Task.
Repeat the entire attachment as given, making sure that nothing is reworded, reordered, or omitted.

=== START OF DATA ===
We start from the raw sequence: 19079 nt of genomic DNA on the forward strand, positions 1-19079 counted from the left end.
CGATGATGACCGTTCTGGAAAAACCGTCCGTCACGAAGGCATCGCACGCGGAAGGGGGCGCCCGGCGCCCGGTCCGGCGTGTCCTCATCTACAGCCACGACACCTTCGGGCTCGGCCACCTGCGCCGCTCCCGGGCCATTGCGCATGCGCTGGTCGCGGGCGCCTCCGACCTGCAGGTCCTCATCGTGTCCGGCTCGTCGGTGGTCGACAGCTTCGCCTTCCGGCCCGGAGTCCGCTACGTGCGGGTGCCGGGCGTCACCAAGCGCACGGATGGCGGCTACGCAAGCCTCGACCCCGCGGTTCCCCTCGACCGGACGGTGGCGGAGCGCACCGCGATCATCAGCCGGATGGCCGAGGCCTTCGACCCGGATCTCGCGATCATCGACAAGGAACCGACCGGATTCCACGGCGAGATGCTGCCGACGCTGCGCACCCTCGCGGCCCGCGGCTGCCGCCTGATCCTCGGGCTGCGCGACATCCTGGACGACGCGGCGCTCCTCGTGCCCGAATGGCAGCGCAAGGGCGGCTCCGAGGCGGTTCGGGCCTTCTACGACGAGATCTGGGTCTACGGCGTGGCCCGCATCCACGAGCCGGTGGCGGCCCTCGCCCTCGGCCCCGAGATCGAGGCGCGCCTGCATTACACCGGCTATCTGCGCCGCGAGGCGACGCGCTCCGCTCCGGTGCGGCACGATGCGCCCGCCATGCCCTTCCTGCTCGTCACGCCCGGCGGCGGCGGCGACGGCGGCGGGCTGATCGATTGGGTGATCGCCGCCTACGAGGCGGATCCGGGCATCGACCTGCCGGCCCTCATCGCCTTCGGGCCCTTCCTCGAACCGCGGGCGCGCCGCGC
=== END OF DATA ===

We start from the raw sequence: 19079 nt of genomic DNA on the forward strand, positions 1-19079 counted from the left end.
CGATGATGACCGTTCTGGAAAAACCGTCCGTCACGAAGGCATCGCACGCGGAAGGGGGCGCCCGGCGCCCGGTCCGGCGTGTCCTCATCTACAGCCACGACACCTTCGGGCTCGGCCACCTGCGCCGCTCCCGGGCCATTGCGCATGCGCTGGTCGCGGGCGCCTCCGACCTGCAGGTCCTCATCGTGTCCGGCTCGTCGGTGGTCGACAGCTTCGCCTTCCGGCCCGGAGTCCGCTACGTGCGGGTGCCGGGCGTCACCAAGCGCACGGATGGCGGCTACGCAAGCCTCGACCCCGCGGTTCCCCTCGACCGGACGGTGGCGGAGCGCACCGCGATCATCAGCCGGATGGCCGAGGCCTTCGACCCGGATCTCGCGATCATCGACAAGGAACCGACCGGATTCCACGGCGAGATGCTGCCGACGCTGCGCACCCTCGCGGCCCGCGGCTGCCGCCTGATCCTCGGGCTGCGCGACATCCTGGACGACGCGGCGCTCCTCGTGCCCGAATGGCAGCGCAAGGGCGGCTCCGAGGCGGTTCGGGCCTTCTACGACGAGATCTGGGTCTACGGCGTGGCCCGCATCCACGAGCCGGTGGCGGCCCTCGCCCTCGGCCCCGAGATCGAGGCGCGCCTGCATTACACCGGCTATCTGCGCCGCGAGGCGACGCGCTCCGCTCCGGTGCGGCACGATGCGCCCGCCATGCCCTTCCTGCTCGTCACGCCCGGCGGCGGCGGCGACGGCGGCGGGCTGATCGATTGGGTGATCGCCGCCTACGAGGCGGATCCGGGCATCGACCTGCCGGCCCTCATCGCCTTCGGGCCCTTCCTCGAACCGCGGGCGCGCCGCGC